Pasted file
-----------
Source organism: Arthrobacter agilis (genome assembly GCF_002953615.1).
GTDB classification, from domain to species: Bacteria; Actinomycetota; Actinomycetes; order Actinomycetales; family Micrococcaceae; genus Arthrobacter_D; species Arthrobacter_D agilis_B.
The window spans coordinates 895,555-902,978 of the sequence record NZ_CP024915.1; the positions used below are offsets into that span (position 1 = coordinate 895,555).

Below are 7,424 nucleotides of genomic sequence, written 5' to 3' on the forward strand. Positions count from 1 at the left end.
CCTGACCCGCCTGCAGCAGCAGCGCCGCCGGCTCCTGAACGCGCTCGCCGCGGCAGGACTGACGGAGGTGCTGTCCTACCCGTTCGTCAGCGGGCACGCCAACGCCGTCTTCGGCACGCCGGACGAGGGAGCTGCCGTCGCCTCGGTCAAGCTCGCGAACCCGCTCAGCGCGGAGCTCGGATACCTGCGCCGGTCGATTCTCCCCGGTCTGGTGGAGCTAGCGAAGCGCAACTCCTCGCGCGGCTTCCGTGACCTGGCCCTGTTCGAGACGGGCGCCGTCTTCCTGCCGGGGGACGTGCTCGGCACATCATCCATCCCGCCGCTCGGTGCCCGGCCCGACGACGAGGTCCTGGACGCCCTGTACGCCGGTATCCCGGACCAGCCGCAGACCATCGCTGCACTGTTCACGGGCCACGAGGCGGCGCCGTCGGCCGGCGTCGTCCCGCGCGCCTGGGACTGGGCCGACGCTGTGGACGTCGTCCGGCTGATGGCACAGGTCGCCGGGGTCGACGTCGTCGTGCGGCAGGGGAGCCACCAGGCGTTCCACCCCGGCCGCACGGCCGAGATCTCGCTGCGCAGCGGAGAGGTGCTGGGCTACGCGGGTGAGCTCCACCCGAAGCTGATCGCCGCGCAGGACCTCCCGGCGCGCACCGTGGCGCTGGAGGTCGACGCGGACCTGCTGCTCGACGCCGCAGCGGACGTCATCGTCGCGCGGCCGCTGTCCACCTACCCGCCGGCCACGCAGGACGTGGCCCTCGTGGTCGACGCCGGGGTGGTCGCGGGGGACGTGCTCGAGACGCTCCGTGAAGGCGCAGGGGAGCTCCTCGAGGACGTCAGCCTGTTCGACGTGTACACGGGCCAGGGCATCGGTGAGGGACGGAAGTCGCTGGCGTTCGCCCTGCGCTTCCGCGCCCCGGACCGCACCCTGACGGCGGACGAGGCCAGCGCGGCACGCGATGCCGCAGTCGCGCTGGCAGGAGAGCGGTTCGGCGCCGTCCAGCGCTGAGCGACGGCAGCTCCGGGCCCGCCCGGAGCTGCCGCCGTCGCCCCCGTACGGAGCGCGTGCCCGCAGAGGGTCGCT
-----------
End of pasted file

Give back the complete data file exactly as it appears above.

Source organism: Arthrobacter agilis (genome assembly GCF_002953615.1).
GTDB classification, from domain to species: Bacteria; Actinomycetota; Actinomycetes; order Actinomycetales; family Micrococcaceae; genus Arthrobacter_D; species Arthrobacter_D agilis_B.
The window spans coordinates 895,555-902,978 of the sequence record NZ_CP024915.1; the positions used below are offsets into that span (position 1 = coordinate 895,555).

Below are 7,424 nucleotides of genomic sequence, written 5' to 3' on the forward strand. Positions count from 1 at the left end.
CCTGACCCGCCTGCAGCAGCAGCGCCGCCGGCTCCTGAACGCGCTCGCCGCGGCAGGACTGACGGAGGTGCTGTCCTACCCGTTCGTCAGCGGGCACGCCAACGCCGTCTTCGGCACGCCGGACGAGGGAGCTGCCGTCGCCTCGGTCAAGCTCGCGAACCCGCTCAGCGCGGAGCTCGGATACCTGCGCCGGTCGATTCTCCCCGGTCTGGTGGAGCTAGCGAAGCGCAACTCCTCGCGCGGCTTCCGTGACCTGGCCCTGTTCGAGACGGGCGCCGTCTTCCTGCCGGGGGACGTGCTCGGCACATCATCCATCCCGCCGCTCGGTGCCCGGCCCGACGACGAGGTCCTGGACGCCCTGTACGCCGGTATCCCGGACCAGCCGCAGACCATCGCTGCACTGTTCACGGGCCACGAGGCGGCGCCGTCGGCCGGCGTCGTCCCGCGCGCCTGGGACTGGGCCGACGCTGTGGACGTCGTCCGGCTGATGGCACAGGTCGCCGGGGTCGACGTCGTCGTGCGGCAGGGGAGCCACCAGGCGTTCCACCCCGGCCGCACGGCCGAGATCTCGCTGCGCAGCGGAGAGGTGCTGGGCTACGCGGGTGAGCTCCACCCGAAGCTGATCGCCGCGCAGGACCTCCCGGCGCGCACCGTGGCGCTGGAGGTCGACGCGGACCTGCTGCTCGACGCCGCAGCGGACGTCATCGTCGCGCGGCCGCTGTCCACCTACCCGCCGGCCACGCAGGACGTGGCCCTCGTGGTCGACGCCGGGGTGGTCGCGGGGGACGTGCTCGAGACGCTCCGTGAAGGCGCAGGGGAGCTCCTCGAGGACGTCAGCCTGTTCGACGTGTACACGGGCCAGGGCATCGGTGAGGGACGGAAGTCGCTGGCGTTCGCCCTGCGCTTCCGCGCCCCGGACCGCACCCTGACGGCGGACGAGGCCAGCGCGGCACGCGATGCCGCAGTCGCGCTGGCAGGAGAGCGGTTCGGCGCCGTCCAGCGCTGAGCGACGGCAGCTCCGGGCCCGCCCGGAGCTGCCGCCGTCGCCCCCGTACGGAGCGCGTGCCCGCAGAGGGTCGCT